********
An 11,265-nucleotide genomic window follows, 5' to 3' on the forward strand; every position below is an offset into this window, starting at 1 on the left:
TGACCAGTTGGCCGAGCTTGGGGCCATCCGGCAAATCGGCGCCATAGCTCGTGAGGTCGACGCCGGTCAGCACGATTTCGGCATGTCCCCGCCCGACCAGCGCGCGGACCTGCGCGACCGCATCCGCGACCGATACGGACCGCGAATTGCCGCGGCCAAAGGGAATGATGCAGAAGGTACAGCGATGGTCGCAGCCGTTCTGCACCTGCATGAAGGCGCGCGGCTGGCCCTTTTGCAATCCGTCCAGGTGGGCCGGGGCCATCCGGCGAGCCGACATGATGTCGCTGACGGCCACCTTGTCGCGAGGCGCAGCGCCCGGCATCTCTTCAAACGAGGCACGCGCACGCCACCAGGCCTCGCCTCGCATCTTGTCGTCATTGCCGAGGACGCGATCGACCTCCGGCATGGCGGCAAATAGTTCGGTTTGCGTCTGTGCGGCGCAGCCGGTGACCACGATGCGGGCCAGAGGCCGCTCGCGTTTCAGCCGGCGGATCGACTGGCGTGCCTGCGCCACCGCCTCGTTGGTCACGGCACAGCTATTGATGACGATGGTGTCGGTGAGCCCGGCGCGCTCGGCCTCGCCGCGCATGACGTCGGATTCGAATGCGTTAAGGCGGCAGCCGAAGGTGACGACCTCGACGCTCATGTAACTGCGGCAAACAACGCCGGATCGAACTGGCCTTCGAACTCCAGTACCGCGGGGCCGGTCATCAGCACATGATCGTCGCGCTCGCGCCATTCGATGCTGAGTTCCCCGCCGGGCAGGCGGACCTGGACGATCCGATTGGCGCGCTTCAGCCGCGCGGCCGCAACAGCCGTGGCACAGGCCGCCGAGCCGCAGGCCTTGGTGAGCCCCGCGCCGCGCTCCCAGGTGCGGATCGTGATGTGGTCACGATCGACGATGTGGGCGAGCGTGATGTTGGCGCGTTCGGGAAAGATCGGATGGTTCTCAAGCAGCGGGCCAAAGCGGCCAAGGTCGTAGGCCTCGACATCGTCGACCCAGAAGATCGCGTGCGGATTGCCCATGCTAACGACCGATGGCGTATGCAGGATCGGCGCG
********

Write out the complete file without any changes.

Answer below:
An 11,265-nucleotide genomic window follows, 5' to 3' on the forward strand; every position below is an offset into this window, starting at 1 on the left:
TGACCAGTTGGCCGAGCTTGGGGCCATCCGGCAAATCGGCGCCATAGCTCGTGAGGTCGACGCCGGTCAGCACGATTTCGGCATGTCCCCGCCCGACCAGCGCGCGGACCTGCGCGACCGCATCCGCGACCGATACGGACCGCGAATTGCCGCGGCCAAAGGGAATGATGCAGAAGGTACAGCGATGGTCGCAGCCGTTCTGCACCTGCATGAAGGCGCGCGGCTGGCCCTTTTGCAATCCGTCCAGGTGGGCCGGGGCCATCCGGCGAGCCGACATGATGTCGCTGACGGCCACCTTGTCGCGAGGCGCAGCGCCCGGCATCTCTTCAAACGAGGCACGCGCACGCCACCAGGCCTCGCCTCGCATCTTGTCGTCATTGCCGAGGACGCGATCGACCTCCGGCATGGCGGCAAATAGTTCGGTTTGCGTCTGTGCGGCGCAGCCGGTGACCACGATGCGGGCCAGAGGCCGCTCGCGTTTCAGCCGGCGGATCGACTGGCGTGCCTGCGCCACCGCCTCGTTGGTCACGGCACAGCTATTGATGACGATGGTGTCGGTGAGCCCGGCGCGCTCGGCCTCGCCGCGCATGACGTCGGATTCGAATGCGTTAAGGCGGCAGCCGAAGGTGACGACCTCGACGCTCATGTAACTGCGGCAAACAACGCCGGATCGAACTGGCCTTCGAACTCCAGTACCGCGGGGCCGGTCATCAGCACATGATCGTCGCGCTCGCGCCATTCGATGCTGAGTTCCCCGCCGGGCAGGCGGACCTGGACGATCCGATTGGCGCGCTTCAGCCGCGCGGCCGCAACAGCCGTGGCACAGGCCGCCGAGCCGCAGGCCTTGGTGAGCCCCGCGCCGCGCTCCCAGGTGCGGATCGTGATGTGGTCACGATCGACGATGTGGGCGAGCGTGATGTTGGCGCGTTCGGGAAAGATCGGATGGTTCTCAAGCAGCGGGCCAAAGCGGCCAAGGTCGTAGGCCTCGACATCGTCGACCCAGAAGATCGCGTGCGGATTGCCCATGCTAACGACCGATGGCGTATGCAGGATCGGCGCG